Movement disorders specialists are neurologists with additional training in Parkinson's disease, and are often the best kind of doctor to see for a definitive diagnosis or to work with to create an ideal effective treatment plan.
The first step is finding a doctor -- if you're based in the U.S., try our Movement Disorder Specialist Finder. If you don't see one in your area, try your closest large city. It's still helpful to see a specialist even if you can only make the trip a few times a year or less.
Once you've made your appointment, there are several steps you can take to make sure you get the most out of your visit. Our community shared advice on how to prepare for your appointment, and what to expect when you get there.
1. Take along an extra set of ears. Your caregiver, a family member or even a friend can help take notes, ask questions and share his or her perspective on your symptoms.
2. Make a list of questions you’d like to ask, and bring it with you. You can also take notes during the appointment.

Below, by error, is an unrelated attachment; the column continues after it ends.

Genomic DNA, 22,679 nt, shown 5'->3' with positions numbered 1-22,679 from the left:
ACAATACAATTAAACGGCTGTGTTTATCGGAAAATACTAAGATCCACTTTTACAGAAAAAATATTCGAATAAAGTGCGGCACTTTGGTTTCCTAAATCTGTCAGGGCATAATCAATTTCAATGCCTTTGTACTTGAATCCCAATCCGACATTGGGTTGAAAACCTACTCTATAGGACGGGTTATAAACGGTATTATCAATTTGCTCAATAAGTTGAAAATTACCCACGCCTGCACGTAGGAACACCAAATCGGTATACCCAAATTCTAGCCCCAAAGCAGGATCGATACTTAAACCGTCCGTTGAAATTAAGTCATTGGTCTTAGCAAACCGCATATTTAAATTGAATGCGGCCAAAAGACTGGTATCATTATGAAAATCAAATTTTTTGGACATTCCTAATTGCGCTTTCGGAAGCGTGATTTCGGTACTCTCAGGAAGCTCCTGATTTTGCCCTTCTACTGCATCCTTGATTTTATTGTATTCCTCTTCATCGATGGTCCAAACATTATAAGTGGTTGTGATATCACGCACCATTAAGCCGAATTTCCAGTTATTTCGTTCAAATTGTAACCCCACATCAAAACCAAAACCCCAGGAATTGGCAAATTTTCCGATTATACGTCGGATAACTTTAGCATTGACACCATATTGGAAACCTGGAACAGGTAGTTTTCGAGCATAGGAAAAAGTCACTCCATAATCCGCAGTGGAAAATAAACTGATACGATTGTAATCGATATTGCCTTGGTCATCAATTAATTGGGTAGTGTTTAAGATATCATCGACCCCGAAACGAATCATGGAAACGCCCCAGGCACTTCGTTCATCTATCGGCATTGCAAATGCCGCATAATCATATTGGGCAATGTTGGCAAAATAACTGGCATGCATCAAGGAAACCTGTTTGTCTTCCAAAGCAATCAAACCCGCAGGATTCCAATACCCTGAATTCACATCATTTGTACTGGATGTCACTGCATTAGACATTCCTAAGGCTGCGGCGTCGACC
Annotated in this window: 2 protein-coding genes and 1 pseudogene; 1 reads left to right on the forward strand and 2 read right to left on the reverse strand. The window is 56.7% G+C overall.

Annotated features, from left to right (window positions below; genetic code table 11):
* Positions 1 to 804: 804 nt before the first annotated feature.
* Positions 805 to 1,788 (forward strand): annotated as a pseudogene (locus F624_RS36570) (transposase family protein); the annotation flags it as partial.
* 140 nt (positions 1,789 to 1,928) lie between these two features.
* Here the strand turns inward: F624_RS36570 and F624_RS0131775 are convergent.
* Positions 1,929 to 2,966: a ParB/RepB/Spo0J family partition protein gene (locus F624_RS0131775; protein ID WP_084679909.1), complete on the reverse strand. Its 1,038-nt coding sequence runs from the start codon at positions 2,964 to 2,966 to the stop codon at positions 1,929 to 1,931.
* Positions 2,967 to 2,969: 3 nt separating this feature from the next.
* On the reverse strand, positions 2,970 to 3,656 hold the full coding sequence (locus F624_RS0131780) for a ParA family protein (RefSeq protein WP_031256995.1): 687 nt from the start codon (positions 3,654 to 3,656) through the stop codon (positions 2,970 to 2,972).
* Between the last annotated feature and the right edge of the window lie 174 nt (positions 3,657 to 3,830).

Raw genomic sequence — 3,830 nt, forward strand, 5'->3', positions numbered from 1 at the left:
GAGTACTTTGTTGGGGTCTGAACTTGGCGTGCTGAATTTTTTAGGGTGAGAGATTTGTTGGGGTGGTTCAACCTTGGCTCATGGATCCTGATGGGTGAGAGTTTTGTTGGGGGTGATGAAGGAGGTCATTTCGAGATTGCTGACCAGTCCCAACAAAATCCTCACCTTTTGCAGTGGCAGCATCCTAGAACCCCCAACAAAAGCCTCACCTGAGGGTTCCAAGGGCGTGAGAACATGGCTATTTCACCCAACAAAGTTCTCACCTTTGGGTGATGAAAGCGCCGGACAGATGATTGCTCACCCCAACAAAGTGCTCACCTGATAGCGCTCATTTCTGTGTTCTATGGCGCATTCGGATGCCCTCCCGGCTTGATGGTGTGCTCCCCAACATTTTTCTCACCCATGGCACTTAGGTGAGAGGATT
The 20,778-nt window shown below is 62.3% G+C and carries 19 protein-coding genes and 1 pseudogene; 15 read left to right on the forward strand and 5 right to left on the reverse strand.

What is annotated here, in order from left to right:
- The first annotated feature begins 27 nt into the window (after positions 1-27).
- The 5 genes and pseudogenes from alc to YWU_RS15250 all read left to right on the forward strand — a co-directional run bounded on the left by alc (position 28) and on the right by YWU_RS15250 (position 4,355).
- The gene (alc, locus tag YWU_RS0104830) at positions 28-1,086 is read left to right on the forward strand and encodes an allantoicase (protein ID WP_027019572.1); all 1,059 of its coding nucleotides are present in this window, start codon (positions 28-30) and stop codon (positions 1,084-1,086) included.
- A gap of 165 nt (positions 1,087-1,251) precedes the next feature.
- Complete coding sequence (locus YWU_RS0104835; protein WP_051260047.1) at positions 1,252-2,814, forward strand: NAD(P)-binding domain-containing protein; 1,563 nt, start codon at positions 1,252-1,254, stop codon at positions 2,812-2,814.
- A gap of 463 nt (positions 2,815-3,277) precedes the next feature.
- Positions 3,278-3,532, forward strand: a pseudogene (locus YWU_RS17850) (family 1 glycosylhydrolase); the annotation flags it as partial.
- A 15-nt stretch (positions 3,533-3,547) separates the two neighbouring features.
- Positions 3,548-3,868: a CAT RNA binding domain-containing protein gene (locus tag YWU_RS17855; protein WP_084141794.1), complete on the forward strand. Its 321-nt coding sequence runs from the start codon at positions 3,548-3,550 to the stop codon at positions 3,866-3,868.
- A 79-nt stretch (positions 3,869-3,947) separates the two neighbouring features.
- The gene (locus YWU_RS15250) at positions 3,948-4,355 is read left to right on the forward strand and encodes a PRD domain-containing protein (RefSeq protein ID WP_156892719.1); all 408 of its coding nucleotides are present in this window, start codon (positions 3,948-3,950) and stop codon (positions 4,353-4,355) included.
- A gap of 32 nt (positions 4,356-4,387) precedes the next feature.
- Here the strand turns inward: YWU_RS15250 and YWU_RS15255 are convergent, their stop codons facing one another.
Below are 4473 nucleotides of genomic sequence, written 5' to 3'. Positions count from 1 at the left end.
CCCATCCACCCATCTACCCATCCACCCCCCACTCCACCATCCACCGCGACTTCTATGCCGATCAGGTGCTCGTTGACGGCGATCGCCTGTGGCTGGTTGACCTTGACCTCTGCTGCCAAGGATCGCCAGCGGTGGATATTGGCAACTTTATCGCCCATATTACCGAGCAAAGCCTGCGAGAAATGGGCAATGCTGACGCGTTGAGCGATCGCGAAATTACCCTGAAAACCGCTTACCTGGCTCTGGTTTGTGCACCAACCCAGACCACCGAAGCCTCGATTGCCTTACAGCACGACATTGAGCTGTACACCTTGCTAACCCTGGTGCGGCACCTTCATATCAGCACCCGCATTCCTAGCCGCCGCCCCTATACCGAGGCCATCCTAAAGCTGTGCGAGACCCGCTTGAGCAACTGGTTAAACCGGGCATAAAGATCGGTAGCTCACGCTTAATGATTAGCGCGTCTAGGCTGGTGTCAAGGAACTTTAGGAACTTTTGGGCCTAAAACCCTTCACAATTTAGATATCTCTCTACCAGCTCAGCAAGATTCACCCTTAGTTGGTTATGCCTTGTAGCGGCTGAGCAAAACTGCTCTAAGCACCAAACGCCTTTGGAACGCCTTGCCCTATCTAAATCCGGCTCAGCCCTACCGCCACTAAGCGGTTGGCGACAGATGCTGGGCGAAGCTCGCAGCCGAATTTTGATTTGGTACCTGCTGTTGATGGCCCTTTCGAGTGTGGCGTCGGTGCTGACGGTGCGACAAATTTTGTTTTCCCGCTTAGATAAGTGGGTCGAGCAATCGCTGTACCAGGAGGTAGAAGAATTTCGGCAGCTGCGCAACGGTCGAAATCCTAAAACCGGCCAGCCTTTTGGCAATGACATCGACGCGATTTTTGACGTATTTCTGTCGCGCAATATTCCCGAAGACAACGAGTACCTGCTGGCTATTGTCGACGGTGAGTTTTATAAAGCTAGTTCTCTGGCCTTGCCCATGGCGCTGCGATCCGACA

3. A week or more before your appointment, chart your symptoms so you'll have you a useful record to share with your doctor. Be as descriptive as you can when sharing symptoms, and include any health complaints you have that you aren't sure are related to Parkinson's, including your moods. Bring all of your pills in the bottles with you as well. One commenter suggested making a short video on your phone to share during the appointment.
4. Be ready for a long day. The doctor will administer both motor and non-motor tests, and the whole process can take a few hours. One commenter said that he schedules appointments for the morning just before his regular medication time so his doctor will get the most accurate sense of his symptoms.
5. If you don't have a good experience, consider seeking out another movement disorder specialist in your area, if there is one. Many people, however, have very positive experiences seeing a specialist for the first time.